For all we’ve learned about the sun, our home star remains shrouded in mystery. Now, after seven years of relative calm, the sun is set to become more temperamental—and a fleet of sun-gazing spacecraft are ready to watch as it awakens. Those spacecraft are offering scientists an unprecedented chance to study our stormy star and the ways it can affect our cosmic neighborhood.
Like broods of cicadas that periodically emerge and vanish, the sun cycles between periods of storm and slumber over the course of 11 years or so. These cycles are linked to the sun’s internal magnetic activity, and are betrayed by telltale phenomena such as sunspots and solar flares.
Scientists keep a close eye on the sun’s temperament because solar outbursts can wreak havoc on our power grids and communication systems—technologies that are vital for modern civilization—as well as any human and robotic explorers in orbit and beyond. But understanding the oft-invisible threads that tie the sun to its planetary system has been tricky.
“When I step back, as an innocent bystander, I think, How the heck can we possibly know as much as we do?” says NASA solar physicist James Klimchuk. “But there’s a tremendous amount more that we don’t understand.”
Now, the next solar cycle has ignited, with peak activity predicted around 2025. And this time, the sun will shake off its slumber while NASA’s Parker Solar Probe is continuously dive-bombing the sun, swooping closer to the star than any craft has yet dared.
“It still gives me goosebumps when I think about it,” says NASA’s Madhulika Guhathakurta, a solar physicist. “I think I stayed on at NASA headquarters for one—and only one—mission, and that is Parker Solar Probe.”
The European Space Agency’s Solar Orbiter is also looping around the sun, and it will ultimately deliver our first good observations of the sun’s poles. Until this mission, scientists mostly have been limited to scrutinizing the faces of the sun that we can see from Earth, and observing its poles is crucial for understanding its magnetic activity and the intensity of activity during each 11-year cycle.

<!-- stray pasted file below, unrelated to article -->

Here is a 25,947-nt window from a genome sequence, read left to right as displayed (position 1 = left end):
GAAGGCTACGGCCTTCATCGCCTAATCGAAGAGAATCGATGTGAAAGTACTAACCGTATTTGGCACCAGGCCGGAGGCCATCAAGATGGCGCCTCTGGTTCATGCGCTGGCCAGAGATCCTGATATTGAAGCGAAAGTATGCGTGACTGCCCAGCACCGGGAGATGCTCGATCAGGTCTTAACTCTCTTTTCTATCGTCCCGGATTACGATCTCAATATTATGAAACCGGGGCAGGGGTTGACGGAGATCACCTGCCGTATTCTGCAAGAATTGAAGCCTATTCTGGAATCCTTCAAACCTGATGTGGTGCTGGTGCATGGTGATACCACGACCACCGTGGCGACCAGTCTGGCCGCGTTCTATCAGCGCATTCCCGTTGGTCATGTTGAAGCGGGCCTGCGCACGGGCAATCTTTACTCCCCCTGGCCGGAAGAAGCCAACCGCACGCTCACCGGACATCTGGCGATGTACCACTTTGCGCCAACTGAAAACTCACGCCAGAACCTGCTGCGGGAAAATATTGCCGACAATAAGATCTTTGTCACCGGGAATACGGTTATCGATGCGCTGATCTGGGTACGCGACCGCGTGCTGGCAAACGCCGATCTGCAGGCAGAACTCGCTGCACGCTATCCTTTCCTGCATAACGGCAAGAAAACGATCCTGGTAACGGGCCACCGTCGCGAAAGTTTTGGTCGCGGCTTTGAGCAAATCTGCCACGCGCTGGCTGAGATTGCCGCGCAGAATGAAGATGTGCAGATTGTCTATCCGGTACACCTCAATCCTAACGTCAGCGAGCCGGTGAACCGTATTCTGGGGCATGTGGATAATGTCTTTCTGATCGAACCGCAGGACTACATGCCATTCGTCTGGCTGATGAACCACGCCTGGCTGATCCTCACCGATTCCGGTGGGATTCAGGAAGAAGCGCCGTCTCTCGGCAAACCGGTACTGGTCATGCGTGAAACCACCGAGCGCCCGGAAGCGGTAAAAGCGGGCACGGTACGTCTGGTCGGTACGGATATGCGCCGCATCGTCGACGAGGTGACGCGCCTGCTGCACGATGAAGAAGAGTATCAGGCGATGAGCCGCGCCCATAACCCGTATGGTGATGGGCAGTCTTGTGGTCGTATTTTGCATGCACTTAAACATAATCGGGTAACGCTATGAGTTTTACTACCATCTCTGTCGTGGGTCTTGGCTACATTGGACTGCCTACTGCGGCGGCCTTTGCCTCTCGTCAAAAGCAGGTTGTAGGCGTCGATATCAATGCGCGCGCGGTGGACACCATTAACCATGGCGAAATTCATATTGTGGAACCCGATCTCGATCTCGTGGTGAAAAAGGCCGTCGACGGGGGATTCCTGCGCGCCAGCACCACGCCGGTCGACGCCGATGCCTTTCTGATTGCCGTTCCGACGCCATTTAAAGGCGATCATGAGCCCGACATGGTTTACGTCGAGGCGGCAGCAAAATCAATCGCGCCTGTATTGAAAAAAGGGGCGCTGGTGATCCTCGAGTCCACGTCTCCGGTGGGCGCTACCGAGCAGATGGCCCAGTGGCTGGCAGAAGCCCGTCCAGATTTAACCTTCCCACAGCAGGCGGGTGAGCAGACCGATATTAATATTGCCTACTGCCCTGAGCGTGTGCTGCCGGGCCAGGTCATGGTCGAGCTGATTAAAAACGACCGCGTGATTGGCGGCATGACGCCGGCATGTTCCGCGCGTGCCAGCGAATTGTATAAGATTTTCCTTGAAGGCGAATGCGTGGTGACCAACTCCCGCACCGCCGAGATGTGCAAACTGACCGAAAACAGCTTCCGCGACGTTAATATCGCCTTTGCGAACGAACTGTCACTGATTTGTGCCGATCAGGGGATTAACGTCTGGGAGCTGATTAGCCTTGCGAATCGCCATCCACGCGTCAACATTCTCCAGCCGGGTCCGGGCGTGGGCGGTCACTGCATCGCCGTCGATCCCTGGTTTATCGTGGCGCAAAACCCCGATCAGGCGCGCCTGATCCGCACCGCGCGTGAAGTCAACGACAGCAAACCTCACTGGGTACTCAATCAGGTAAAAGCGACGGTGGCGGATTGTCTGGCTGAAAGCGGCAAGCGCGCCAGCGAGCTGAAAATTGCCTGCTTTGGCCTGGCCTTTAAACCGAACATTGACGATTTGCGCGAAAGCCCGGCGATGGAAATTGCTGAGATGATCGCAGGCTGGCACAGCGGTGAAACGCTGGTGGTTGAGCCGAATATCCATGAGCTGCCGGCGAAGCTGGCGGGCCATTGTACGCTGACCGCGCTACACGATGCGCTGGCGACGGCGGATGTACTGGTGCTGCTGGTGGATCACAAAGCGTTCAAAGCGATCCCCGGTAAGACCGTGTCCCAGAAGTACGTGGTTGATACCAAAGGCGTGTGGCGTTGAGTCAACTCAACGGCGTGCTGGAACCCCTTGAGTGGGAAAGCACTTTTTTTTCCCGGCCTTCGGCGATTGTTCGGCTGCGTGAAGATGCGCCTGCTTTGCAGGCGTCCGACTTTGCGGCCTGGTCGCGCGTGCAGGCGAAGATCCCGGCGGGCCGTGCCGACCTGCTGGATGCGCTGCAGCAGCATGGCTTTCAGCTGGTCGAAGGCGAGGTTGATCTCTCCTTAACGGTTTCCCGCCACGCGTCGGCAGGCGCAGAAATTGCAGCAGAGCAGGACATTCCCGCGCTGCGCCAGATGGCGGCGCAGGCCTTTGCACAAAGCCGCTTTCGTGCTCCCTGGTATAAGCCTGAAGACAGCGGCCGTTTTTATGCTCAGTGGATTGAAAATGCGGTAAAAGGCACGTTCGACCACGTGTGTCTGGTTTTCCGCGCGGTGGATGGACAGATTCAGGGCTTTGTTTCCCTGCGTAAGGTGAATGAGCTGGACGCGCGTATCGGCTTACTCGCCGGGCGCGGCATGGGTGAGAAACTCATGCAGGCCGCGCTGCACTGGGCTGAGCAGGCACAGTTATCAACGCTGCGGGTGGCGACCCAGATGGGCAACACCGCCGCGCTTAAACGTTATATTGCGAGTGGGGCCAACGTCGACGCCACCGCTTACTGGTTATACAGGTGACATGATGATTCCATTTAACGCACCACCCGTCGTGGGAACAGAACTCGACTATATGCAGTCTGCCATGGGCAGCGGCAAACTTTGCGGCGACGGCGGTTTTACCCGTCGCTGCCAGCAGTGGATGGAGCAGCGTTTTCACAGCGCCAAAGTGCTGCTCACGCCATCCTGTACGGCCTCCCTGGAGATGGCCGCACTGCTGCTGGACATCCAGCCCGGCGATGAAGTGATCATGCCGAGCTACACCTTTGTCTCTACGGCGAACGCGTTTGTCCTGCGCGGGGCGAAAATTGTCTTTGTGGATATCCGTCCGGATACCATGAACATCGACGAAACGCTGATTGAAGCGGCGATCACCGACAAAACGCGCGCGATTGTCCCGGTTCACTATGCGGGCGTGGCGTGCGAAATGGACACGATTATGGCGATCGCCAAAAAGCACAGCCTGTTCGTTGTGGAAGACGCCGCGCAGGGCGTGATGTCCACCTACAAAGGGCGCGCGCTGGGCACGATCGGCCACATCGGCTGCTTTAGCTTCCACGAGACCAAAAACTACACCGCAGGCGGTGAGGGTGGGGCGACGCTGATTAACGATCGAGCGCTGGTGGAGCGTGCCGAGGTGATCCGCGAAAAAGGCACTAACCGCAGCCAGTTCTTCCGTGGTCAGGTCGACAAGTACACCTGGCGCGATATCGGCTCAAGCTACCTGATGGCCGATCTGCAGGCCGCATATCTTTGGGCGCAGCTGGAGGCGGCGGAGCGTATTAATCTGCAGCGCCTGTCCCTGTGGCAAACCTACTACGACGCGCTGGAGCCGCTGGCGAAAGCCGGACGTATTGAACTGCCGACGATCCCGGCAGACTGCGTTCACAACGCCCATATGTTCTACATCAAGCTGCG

Perhaps even more thrilling for space fans, the peak of this cycle is expected to happen very close to the time a total solar eclipse will be visible from North America, in April 2024. When the moon blots out the sun, people in the path of totality will be able to see the delicate, diaphanous halo of the sun’s upper atmosphere, or corona, and it should be a spectacular sight so close to solar maximum.
“It will have the appearance of stuff coming out from everywhere, very dynamic,” Guhathakurta says.
Plotting the terminators
While solar experts agree the next cycle has begun, debate swirls over how strong it’s likely to be. In September 2020, the Solar Cycle 25 Prediction Panel announced that cycle 25 had kicked off—and they predicted it would be mild. Traditionally, these predictions are based on counting dark, transient patches on the sun’s surface known as sunspots. Appearing in regions where magnetic fields are strong, sunspots bloom and shrivel as the sun’s activity waxes and wanes.
In December 2019, scientists recorded a minimum number of sunspots. That observation marked the end of cycle 24, the panel later said, and based on how fast the spots had started reappearing, it seemed that cycle 25 would be similar in intensity to the relative calm of cycle 24.
However, other solar cycle experts reached a dramatically different conclusion: Cycle 25 could be one of the strongest since record-keeping began in 1755. Instead of counting sunspots, Robert Leamon of the University of Maryland, Baltimore County, and his collaborators based their prediction on something they call the terminator, or the point when all magnetic activity from a previous solar cycle vanishes. Sunspots generally track that transition, but the true terminator tends to lag behind the sunspot minimum by somewhere between 12 and 18 months.
By plotting terminator events over 270 years, Leamon and his colleagues found that the timing between terminators is tightly linked to the strength of the next cycle, with shorter gaps portending stronger activity. And that’s the situation we’re in now, he says, where the gap between terminators is short, and magnetic activity from cycle 25 is likely to take over in the next couple of months.
“We are close,” Leamon says. “That’s when you’ll see a big jump in activity.”